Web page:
UNB Research

Unlocking the secrets of the universe -- with lasers

Author: UNB Research

Posted on Aug 11, 2021

Category: Research

Photo: European Space Agency.

UNB researcher Dr. Brynle Barrett wants you to be able to know exactly where you are in the world – and answer some of the most fundamental questions of the universe while he does so.

Dr. Barrett is an atomic physicist and assistant professor whose research explores cold-atom-based systems that could provide alternatives to GPS, among many other uses. While working in the private sector developing technology for next-generation inertial navigation systems, Dr. Barrett’s team realized that cold atoms could open the door to new levels of precision in navigation.

“After 15 years of working in this field, you get an idea of the capability of these sensors and for what is lacking in the technology. So, the main drive of my future research will be to expand upon what is currently possible with these sensors and to help realize their full potential.”

Using a specialized system of lasers, these quantum sensors can measure incredibly small changes in forces such as gravity. This enables one to detect the presence of massive objects or voids underground, or to calculate the position of a moving vehicle with a high degree of accuracy.

There’s cool science, and then there’s cold science.

The groundbreaking science and innovation potential of Dr. Barrett’s research helped him secure $150,000 in funding from the Canada Foundation (CFI) for Innovation’s John R. Evans Leaders Fund (JELF). Dr. Barrett has also received $150,000 from UNB in support of this project and was previously awarded $177,500 from the Natural Science and Engineered Council of Canada and $50,000 from the New Brunswick Innovation Foundation.

This funding will help establish the Quantum Sensing and Ultra-cold Matter lab (QSUM), a new laboratory for the development of novel types of quantum sensors. There, Dr. Barrett is looking to build a unique group in Canada to investigate, and eventually commercialize, this quantum technology.

“The idea behind building quantum sensors out of ultra-cold matter is that, at extremely low temperatures, atoms begin to behave like waves.” Ultimately, it is the interference between these so-called matter waves that gives us precise measurements of different physical forces, like the acceleration due to gravity or magnetic fields.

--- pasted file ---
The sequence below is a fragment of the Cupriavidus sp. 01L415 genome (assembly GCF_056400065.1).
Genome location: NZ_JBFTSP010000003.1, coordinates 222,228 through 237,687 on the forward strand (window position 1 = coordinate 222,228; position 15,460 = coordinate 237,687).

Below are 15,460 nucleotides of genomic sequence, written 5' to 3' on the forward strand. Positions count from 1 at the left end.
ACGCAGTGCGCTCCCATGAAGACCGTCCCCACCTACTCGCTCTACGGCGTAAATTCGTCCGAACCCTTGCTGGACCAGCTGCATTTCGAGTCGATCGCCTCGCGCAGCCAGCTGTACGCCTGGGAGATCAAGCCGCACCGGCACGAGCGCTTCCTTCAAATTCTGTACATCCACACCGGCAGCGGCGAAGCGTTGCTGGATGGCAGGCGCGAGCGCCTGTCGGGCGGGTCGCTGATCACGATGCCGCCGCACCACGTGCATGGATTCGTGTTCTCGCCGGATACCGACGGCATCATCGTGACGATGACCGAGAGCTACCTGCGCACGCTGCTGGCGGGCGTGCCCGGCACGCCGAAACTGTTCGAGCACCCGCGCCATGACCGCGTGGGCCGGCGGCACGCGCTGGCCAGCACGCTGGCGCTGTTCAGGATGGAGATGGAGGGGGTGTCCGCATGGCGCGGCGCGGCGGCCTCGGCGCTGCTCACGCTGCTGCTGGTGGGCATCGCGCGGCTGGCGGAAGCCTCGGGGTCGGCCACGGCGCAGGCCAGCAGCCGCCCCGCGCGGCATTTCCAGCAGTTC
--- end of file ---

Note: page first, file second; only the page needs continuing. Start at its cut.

Dr. Barrett’s lab will use different types of lasers to first cool atoms down to near-Absolute Zero (-273 degrees Celsius), and then interact with them in precise ways.

Although this research does not require infrastructure at the scale of the Large Hadron Collider or other high-energy physics institutes, the need for a custom-built system makes it expensive compared to other “table-top physics” experiments. “You need a lot of capital to build a lab like this, so that’s why getting this JELF is significant,” Dr. Barrett said, noting that one high-powered laser is almost $200,000, and the lab’s anticipated budget is filled with these.

Dr. Barrett hopes to create a quantum sensor that is more versatile than current ones, and more accurate than those based on classical (that is, non-quantum) technologies. Currently, atom-based systems are underutilized because they only measure along one particular axis. On the other hand, a triad of classical sensors can provide 3D measurements, but cannot approach the level of sensitivity that these new, state-of-the-art sensors can.

Bringing industry and academic knowledge together, with a view to the future:

Dr. Barrett explains that with a multifunctional quantum sensor, measuring several different effects at the same time, such as acceleration and rotation, is possible. This innovation opens up the use of these systems for navigation, timing, geophysical sensing and surveillance. With those possibilities in mind, as well as his extensive private sector experience, he is considering the questions of what industries might be interested in this technology, and what level of sensitivity would be required for different applications.

While this quantum technology exists largely as laboratory prototypes at this stage, it has strong potential to be a breakthrough for next-generation high-tech industries.

Dr. Barrett is also interested in this new field’s possibilities for research in fundamental physics.
“This science also allows us to probe fundamental physical theories with extreme accuracy,” Dr. Barrett said, referring to recent state-of-the-art tests of General Relativity and Quantum Electrodynamics which govern the forces due to gravity and the interaction between light and matter, respectively.

More information

Dr. Brynle Barrett (orcid) | Department of Physics | Faculty of Science

Research at UNB | Graduate Studies at UNB | Postdoctoral fellowships

Related Pages: UNB researchers supported by federal, provincial funding to better understand the natural environment and quantum physics